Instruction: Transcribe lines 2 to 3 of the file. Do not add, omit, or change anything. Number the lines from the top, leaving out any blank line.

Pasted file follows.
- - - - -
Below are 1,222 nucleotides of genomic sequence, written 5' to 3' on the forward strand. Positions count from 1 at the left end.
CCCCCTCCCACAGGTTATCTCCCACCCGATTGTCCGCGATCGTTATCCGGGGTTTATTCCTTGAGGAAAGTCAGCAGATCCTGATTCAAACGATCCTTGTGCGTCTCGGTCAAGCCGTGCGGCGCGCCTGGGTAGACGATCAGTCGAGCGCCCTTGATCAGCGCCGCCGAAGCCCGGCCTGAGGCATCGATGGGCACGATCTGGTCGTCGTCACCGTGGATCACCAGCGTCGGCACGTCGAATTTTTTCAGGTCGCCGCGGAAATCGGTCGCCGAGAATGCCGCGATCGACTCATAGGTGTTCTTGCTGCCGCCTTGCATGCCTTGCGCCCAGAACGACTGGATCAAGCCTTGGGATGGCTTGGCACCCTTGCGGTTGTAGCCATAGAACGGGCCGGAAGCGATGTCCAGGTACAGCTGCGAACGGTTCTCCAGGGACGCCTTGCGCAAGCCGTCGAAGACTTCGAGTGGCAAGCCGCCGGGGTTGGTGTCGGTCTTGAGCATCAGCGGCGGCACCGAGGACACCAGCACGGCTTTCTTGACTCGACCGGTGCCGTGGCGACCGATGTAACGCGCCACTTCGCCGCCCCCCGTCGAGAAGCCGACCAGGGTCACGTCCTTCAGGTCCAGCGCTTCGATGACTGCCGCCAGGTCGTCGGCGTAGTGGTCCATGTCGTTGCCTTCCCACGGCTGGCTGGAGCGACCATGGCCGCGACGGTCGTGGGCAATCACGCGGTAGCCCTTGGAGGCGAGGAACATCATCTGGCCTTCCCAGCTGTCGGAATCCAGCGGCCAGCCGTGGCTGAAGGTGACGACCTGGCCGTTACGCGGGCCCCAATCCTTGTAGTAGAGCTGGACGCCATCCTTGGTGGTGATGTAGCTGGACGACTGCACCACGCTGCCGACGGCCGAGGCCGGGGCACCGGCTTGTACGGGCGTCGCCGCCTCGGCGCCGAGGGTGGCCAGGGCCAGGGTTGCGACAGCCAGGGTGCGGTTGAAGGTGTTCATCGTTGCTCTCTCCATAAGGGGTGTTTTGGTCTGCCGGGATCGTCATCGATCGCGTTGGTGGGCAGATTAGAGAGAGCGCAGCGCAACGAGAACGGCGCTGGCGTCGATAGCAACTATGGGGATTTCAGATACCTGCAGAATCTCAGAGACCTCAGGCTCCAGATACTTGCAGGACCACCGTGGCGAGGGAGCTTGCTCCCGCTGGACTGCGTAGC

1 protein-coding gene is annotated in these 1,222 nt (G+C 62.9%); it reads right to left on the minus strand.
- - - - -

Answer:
CCCCCTCCCACAGGTTATCTCCCACCCGATTGTCCGCGATCGTTATCCGGGGTTTATTCCTTGAGGAAAGTCAGCAGATCCTGATTCAAACGATCCTTGTGCGTCTCGGTCAAGCCGTGCGGCGCGCCTGGGTAGACGATCAGTCGAGCGCCCTTGATCAGCGCCGCCGAAGCCCGGCCTGAGGCATCGATGGGCACGATCTGGTCGTCGTCACCGTGGATCACCAGCGTCGGCACGTCGAATTTTTTCAGGTCGCCGCGGAAATCGGTCGCCGAGAATGCCGCGATCGACTCATAGGTGTTCTTGCTGCCGCCTTGCATGCCTTGCGCCCAGAACGACTGGATCAAGCCTTGGGATGGCTTGGCACCCTTGCGGTTGTAGCCATAGAACGGGCCGGAAGCGATGTCCAGGTACAGCTGCGAACGGTTCTCCAGGGACGCCTTGCGCAAGCCGTCGAAGACTTCGAGTGGCAAGCCGCCGGGGTTGGTGTCGGTCTTGAGCATCAGCGGCGGCACCGAGGACACCAGCACGGCTTTCTTGACTCGACCGGTGCCGTGGCGACCGATGTAACGCGCCACTTCGCCGCCCCCCGTCGAGAAGCCGACCAGGGTCACGTCCTTCAGGTCCAGCGCTTCGATGACTGCCGCCAGGTCGTCGGCGTAGTGGTCCATGTCGTTGCCTTCCCACGGCTGGCTGGAGCGACCATGGCCGCGACGGTCGTGGGCAATCACGCGGTAGCCCTTGGAGGCGAGGAACATCATCTGGCCTTCCCAGCTGTCGGAATCCAGCGGCCAGCCGTGGCTGAAGGTGACGACCTGGCCGTTACGCGGGCCCCAATCCTTGTAGTAGAGCTGGACGCCATCCTTGGTGGTGATGTAGCTGGACGACTGCACCACGCTGCCGACGGCCGAGGCCGGGGCACCGGCTTGTACGGGCGTCGCCGCCTCGGCGCCGAGGGTGGCCAGGGCCAGGGTTGCGACAGCCAGGGTGCGGTTGAAGGTGTTCATCGTTGCTCTCTCCATAAGGGGTGTTTTGGTCTGCCGGGATCGTCATCGATCGCGTTGGTGGGCAGATTAGAGAGAGCGCAGCGCAACGAGAACGGCGCTGGCGTCGATAGCAACTATGGGGATTTCAGATACCTGCAGAATCTCAGAGACCTCAGGCTCCAGATACTTGCAGGACCACCGTGGCGAGGGAGCTTGCTCCCGCTGGACTGCGTAGC

1 protein-coding gene is annotated in these 1,222 nt (G+C 62.9%); it reads right to left on the minus strand.